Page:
I lost my father when he was sixty-six. He lost his father to a heart attack when he was sixty-seven. He lost a brother to a stroke and a heart attack when he was sixty-two and a nephew to a heart attack at fifty-six. Like I said, I have a horrible family medical history and this is only the tip of the iceberg. My father constantly warned me to change my ways or I would walk his path. Of course, in my youth, I was superman and nothing could hurt me.

In 2008 I turned thirty-eight and began to notice the symptoms of a clogged ticker. Because of my father my doctor sent me straight in for an angiogram. They found one block that was 50% - 60% closed. They can’t touch a block until it hits 70% so I was sent home with instructions to change my lifestyle. This was also the same year my father died and I got married. I was already dealing with too much emotionally so I didn’t pay the doctor much mind.

Over the last two years I have had an increase in symptoms that are clogged heart related. We were really struggling financially and couldn’t pay additional medical bills so I fell back to VA medical coverage. I complained to them about the symptoms expecting that they would get me in for testing and corrective measures. Year one went by and no response from the VA. I complained louder during my physical the next year and they did another write-up. Six or seven months went by and no word from them. I have been traveling more than usual the past year and the symptoms have really begun to show more and more. I was constantly worried about having a heart attack while on the road so I decided I could not wait any longer for the VA to respond.

I went back to my regular doctors and they immediately sent me for an angiogram. I fully expected that the one block would now be 70%+ and that they would be able to balloon me back into health. Ten minutes into it the cardiologist stopped the surgery and told me I was going to need open heart bypass. The one block that we knew of was now at 75% - as it was expected. What came out of nowhere was that the other two arterial branches were at 90% and 95% blocked. My heart was a time bomb with little time left on the clock. I was devastated.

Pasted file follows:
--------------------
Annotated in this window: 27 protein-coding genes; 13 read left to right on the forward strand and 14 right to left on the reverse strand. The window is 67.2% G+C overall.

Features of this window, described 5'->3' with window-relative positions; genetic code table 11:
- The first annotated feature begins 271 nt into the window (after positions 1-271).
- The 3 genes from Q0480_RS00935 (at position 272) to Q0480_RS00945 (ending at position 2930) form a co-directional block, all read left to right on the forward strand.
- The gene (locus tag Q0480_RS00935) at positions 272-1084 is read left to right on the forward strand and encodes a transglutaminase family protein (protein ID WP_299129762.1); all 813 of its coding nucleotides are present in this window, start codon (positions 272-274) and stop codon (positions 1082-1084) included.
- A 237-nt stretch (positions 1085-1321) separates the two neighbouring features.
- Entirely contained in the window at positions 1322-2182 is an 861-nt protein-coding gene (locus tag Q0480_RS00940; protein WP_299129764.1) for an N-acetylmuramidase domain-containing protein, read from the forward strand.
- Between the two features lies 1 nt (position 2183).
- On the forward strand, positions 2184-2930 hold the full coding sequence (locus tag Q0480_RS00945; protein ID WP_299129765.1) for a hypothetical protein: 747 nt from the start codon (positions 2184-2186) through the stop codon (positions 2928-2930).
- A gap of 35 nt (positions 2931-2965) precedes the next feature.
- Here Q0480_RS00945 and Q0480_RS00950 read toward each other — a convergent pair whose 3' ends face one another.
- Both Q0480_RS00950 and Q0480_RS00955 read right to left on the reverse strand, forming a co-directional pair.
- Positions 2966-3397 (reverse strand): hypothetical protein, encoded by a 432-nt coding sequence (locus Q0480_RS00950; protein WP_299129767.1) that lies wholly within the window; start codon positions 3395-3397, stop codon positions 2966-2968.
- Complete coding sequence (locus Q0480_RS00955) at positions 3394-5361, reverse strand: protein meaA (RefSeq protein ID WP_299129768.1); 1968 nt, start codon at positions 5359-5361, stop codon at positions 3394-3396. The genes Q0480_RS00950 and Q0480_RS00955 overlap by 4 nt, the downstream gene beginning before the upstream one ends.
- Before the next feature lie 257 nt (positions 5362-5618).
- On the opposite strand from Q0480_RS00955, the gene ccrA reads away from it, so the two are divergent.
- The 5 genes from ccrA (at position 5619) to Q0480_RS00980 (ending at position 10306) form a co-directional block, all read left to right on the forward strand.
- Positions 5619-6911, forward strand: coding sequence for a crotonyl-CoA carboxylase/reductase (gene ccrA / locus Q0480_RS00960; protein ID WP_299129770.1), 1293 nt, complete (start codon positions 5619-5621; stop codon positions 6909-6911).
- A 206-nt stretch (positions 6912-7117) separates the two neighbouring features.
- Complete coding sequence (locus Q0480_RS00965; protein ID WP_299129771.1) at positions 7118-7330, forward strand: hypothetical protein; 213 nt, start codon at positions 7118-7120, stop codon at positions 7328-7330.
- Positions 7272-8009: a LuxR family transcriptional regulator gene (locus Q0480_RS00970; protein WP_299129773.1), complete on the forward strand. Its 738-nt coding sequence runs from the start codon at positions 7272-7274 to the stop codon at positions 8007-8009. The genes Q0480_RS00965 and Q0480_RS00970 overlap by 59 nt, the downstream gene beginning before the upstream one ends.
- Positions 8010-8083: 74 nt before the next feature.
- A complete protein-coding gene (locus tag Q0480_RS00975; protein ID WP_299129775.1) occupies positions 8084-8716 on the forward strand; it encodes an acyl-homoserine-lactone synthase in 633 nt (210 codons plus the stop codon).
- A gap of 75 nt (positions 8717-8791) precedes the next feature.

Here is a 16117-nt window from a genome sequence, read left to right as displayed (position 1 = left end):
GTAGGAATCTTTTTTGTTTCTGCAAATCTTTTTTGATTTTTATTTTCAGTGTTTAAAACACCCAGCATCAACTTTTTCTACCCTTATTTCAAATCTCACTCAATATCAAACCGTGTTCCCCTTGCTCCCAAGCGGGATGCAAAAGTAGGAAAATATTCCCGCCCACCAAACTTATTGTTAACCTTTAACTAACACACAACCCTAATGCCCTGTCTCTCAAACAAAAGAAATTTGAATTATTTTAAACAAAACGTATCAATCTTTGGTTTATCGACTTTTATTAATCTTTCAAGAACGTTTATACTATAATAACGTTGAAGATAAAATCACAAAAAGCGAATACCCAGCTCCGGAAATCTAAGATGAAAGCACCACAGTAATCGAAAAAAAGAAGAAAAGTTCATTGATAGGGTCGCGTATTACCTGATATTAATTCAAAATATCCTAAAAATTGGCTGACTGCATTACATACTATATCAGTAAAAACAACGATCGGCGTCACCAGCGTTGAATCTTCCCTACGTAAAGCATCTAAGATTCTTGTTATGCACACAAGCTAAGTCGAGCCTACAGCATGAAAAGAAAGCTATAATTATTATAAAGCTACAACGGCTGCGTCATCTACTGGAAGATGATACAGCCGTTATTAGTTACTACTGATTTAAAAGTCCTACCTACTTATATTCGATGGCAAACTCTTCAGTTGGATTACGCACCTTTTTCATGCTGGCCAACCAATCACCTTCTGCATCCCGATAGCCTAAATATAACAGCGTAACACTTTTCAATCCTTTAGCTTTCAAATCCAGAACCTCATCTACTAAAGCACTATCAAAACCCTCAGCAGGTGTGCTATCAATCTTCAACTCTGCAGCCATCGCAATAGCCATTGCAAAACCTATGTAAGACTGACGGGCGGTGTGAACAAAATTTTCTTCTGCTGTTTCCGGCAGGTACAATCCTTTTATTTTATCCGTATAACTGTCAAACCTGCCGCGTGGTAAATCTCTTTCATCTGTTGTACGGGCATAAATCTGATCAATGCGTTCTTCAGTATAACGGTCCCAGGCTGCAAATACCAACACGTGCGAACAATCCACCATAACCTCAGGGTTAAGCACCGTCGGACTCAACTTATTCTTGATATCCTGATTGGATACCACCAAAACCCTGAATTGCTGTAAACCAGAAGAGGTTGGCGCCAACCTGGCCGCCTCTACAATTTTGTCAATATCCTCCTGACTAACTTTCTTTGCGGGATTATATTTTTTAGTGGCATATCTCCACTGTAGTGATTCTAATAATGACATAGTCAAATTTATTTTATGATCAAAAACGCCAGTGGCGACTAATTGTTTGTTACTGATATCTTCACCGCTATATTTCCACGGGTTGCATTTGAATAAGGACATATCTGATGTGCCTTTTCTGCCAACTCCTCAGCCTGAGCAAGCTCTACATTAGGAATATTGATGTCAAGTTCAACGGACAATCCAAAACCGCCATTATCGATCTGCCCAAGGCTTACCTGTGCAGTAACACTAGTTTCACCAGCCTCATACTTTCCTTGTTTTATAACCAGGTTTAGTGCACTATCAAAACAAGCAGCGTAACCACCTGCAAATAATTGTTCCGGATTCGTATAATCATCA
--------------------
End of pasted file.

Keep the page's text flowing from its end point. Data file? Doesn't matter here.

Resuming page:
To look at this from the positive side of the coin we had caught this before any damage was done. I didn’t find out about it by waking up in a hospital in Newark, New Jersey or by collapsing on a plane while flying over Colorado. Given the location and seriousness of the blocks there was a great possibility of not waking up at all. I am also young making recovery an easier proposition. Because it was not an emergency the surgery was scheduled three weeks out.

He's a young pilot, a lot younger than Mr. Hooper, anyway he saw us and come in low. And three hours later a big fat PBY comes down and start to pick us up. You know that was the time I was most frightened? Waitin' for my turn. I'll never put on a lifejacket again.”

Rule #1 of blogging – never miss the opportunity to use a good Jaws quote. But that quote illustrated exactly how I felt. I was ok with the surgery, although still a bit shocked by it. But from the time I got the diagnosis to the time everything went dark in the OR I was in fear that this would go from a scheduled surgery to an emergency surgery. Every little pain, ache or tickle in my chest was amplified.

My wife was amazed at how calm I was in the time leading up to the surgery. She was not taking the situation nearly as well. It is times like these when your true faith presents itself. It is that faith that is then tested. Lead us not into temptation, but deliver us from evil. Do you truly trust God no matter what the outcome?

I would receive the Sacrament of Anointing before going in for surgery. My sins are forgiven and I am made ready for the journey if that is God’s will. If I died on the table I would go straight to Heaven, no purgatory. I asked my wife to look at things through my eyes for just a moment. What is the worst possible outcome that could happen? She answered, “You could die.” to which I responded, “No, I could come through this just fine and live another thirty years.” If that was the worst that could happen to me how could I be worried? Trust in God. It works.

On November 12th at 7:00AM I was wheeled into the OR. My wife and I exchanged kisses and “I love yous.” I looked her in the eyes and said, “Have faith,” just as everything went black. Truth be told, my greatest fear was waking up after the surgery with the breathing tube in. I have a bad gag reflex and I couldn’t imagine having a tube down my throat. As the anesthesia wore off and I began to come to I did my best to relax and let the machine breath for me. I gagged many times before they could remove the tubes from my throat. I had made it through to the other side of surgery. Sorry to say that I do not have any stories of the tunnel of light, walking with angels or being sent back by Jesus. As interesting as those experiences sound I for one am really happy not to have had them.